• Ron Price says:

        Thanks for the information about the impending publication from Dennis MacDonald. My main objection to Casey’s model of Q (based solely on p.189 of “An Aramaic Approach to Q”) is that it appears to be unnecessarily complicated. His first three components (a Greek Q which included the preaching of John the Baptist, a Greek Q which included the Beelzeboul controversy, and a Greek Q which ended with some passion material) on the 3ST simply become parts of Matthew’s gospel accessed by Luke. The “Aramaic Q which included material from Luke 11 and Matthew 23″ could, if expanded, become a description of my reconstructed “logia”. This leaves only the “Greek multi-Q” component, which “may have included sayings which were transmitted orally”. I don’t see the need for such a component. In my radical form of the 3ST, the aphorisms would have been transmitted directly to Matthew, the editor of the logia, either from Jesus or from other members of the ‘twelve’. I see most non-aphoristic sayings attributed to Jesus as having been composed by the synoptic writers themselves. This includes Lk 22:48 which Casey claims is authentic, but which can’t be authentic if I’m right in seeing Judas the betrayer as a fictional creation of Mark!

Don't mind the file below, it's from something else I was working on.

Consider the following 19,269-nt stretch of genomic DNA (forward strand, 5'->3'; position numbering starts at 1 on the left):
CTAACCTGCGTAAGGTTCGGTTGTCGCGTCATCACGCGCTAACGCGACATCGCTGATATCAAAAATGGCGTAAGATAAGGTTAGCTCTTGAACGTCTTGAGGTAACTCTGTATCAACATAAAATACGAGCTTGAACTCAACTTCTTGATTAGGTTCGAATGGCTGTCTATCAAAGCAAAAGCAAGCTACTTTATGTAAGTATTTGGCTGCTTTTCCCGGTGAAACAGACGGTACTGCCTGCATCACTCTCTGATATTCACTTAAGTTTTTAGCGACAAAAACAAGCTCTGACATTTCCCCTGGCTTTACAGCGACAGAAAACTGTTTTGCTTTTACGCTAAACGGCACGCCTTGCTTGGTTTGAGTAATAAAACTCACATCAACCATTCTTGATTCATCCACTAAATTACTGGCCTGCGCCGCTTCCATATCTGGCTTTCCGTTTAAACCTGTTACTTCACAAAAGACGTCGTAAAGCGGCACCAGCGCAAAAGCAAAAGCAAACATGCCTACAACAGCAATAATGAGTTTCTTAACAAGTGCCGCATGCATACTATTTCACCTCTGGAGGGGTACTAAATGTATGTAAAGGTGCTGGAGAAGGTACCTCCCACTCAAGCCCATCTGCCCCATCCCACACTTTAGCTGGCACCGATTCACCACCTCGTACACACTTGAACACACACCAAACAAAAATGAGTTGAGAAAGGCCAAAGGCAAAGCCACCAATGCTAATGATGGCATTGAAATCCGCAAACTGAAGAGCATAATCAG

Leave a Reply

Fill in your details below or click an icon to log in:

WordPress.com Logo

You are commenting using your WordPress.com account. Log Out / Change )

Twitter picture

You are commenting using your Twitter account. Log Out / Change )

Facebook photo

You are commenting using your Facebook account. Log Out / Change )

Google+ photo

You are commenting using your Google+ account. Log Out / Change )

Connecting to %s

Follow

Get every new post delivered to your Inbox.

Join 93 other followers

%d bloggers like this: